Erosion of 4th admendment rights is mainly accomplished by finding ways to justify narrowing the interpretation these terms, and by justifying exclusion of things not explicitly mentioned.

          While we might not be able to do much about lawyers aguring over the meanings of each and every word in the constitution and the mariad of laws we have, the 9th amendment specifies "The enumeration in the Constitution of certain rights shall not be construed to deny or desparage others retained by the people." Back then, this was their main worry about privacy - beyond that, you could ensure your privacy by looking around you to see if anyone was near enough to spy on you. Just becaue they didn't imagine the technology to circumvent this once simple precaution does not mean they intended to exclude protection from such intrusions by whatever means.

      • by Ash Vince (602485) *

        Worse than that. What the judge is saying is effectively that because you choose to disclose things about yourself, that it is reasonable for police to force me to disclose those same things about myself.

        Rights do not cease to be rights merely because the majority of people do not exercise them; so long as even one person considers something to be private, the state has no legitimate authority to treat it otherwise unless failure to do so would pose an immediate threat of grave harm to another person. Period.

        I think you maybe slightly misunderstood what he was saying. From his summary:

        Which is to say that the concerns that have been raised about the erosion of our right to privacy are, indeed, legitimate, but misdirected. The danger here is not Big Brother; the government, and especially Congress, have been commendably restrained, all things considered. The danger comes from a different source altogether. In the immortal words of Pogo: “We have met the enemy and he is us.”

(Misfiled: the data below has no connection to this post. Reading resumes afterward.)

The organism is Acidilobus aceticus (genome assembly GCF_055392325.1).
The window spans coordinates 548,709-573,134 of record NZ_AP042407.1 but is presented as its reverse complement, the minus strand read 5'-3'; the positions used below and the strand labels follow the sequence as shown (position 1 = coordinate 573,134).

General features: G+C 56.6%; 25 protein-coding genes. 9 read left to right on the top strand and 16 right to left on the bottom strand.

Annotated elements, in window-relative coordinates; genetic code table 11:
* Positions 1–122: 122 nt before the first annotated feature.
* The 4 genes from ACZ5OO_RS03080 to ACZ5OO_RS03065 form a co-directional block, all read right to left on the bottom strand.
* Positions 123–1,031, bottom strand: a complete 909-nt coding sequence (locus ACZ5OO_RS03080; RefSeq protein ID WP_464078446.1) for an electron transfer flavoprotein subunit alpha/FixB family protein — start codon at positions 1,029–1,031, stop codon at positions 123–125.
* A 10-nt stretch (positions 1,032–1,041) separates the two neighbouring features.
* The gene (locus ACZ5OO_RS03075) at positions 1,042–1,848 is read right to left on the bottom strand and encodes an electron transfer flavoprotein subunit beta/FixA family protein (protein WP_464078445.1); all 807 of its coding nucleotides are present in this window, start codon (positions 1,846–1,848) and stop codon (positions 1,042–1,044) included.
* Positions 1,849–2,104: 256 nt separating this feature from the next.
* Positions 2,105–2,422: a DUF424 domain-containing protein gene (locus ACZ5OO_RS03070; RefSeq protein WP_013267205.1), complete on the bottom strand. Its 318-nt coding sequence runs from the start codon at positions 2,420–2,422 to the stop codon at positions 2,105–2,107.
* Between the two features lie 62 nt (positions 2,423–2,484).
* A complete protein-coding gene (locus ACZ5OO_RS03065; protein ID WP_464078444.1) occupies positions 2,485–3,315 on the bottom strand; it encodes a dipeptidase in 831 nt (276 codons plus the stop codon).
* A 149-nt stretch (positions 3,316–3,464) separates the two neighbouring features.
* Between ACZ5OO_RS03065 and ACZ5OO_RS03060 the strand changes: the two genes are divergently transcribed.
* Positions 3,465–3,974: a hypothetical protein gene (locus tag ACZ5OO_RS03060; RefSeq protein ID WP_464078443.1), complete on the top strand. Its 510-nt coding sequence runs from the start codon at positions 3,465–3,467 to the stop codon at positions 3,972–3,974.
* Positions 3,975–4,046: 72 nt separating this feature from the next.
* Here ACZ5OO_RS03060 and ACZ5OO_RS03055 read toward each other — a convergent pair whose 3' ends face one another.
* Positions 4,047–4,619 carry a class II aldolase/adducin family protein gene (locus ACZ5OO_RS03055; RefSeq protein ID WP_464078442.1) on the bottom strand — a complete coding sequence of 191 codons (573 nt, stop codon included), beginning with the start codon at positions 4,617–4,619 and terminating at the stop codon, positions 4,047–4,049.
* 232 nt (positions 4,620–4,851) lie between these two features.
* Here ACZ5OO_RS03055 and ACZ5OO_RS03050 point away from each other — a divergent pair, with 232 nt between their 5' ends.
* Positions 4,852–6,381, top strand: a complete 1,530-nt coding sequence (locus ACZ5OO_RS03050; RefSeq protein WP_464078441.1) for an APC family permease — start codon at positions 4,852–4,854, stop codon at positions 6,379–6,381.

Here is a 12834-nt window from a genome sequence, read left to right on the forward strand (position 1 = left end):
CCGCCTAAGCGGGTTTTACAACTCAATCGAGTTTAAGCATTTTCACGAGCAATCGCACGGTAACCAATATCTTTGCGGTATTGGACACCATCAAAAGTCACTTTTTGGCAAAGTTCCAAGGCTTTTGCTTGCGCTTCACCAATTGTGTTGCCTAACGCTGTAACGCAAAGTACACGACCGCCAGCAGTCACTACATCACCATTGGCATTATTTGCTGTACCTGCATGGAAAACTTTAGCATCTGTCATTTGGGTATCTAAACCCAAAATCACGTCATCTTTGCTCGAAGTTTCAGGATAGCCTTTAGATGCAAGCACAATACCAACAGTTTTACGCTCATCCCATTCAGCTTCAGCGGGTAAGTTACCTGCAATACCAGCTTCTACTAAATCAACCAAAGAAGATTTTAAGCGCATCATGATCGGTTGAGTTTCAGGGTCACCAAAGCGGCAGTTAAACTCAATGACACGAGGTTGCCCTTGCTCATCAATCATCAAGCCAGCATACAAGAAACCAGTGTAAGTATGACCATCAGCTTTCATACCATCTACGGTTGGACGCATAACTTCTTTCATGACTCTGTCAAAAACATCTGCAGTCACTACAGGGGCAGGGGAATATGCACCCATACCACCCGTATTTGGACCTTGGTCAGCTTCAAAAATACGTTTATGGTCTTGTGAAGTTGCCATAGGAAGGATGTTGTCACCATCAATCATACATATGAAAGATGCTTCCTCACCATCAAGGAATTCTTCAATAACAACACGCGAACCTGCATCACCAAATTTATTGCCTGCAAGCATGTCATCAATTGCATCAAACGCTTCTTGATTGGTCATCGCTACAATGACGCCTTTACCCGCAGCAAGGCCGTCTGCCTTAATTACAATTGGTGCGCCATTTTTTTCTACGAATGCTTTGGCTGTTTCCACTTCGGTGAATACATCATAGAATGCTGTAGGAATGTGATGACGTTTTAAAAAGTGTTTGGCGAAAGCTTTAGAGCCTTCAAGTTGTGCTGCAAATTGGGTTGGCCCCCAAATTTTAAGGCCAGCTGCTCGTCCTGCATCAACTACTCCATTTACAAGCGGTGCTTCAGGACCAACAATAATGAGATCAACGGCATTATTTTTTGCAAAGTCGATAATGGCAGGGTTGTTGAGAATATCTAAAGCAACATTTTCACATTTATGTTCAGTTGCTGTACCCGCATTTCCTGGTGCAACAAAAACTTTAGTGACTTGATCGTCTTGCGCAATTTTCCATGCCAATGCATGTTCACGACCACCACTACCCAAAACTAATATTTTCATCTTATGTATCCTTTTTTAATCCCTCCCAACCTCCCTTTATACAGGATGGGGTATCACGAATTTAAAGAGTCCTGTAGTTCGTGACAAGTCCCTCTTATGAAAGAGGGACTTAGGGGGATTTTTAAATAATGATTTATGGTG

I think what he is actually saying is that if you want to keep a secret, then don't tell anyone about it. If you do disclose things about yourself, then don't be surprised if it comes back to haunt you.

        The crux of this is that we often disclose very personal secrets about our private lives in ways that we think are completely anonymous. The thing is though that they are often not as anonymous as we think. For example I can post to

    • Yeah, total bullshit.

      If we the people don't consider our own privacy terribly valuable, we cannot count on government — with its many legitimate worries about law-breaking and security — to guard it for us

      Let me explain this for Alex. Some people don't consider privacy terribly valuable. That doesn't mean jack shit to my privacy. And the government and it's laws damn well better protect me. I pay for the damn thing.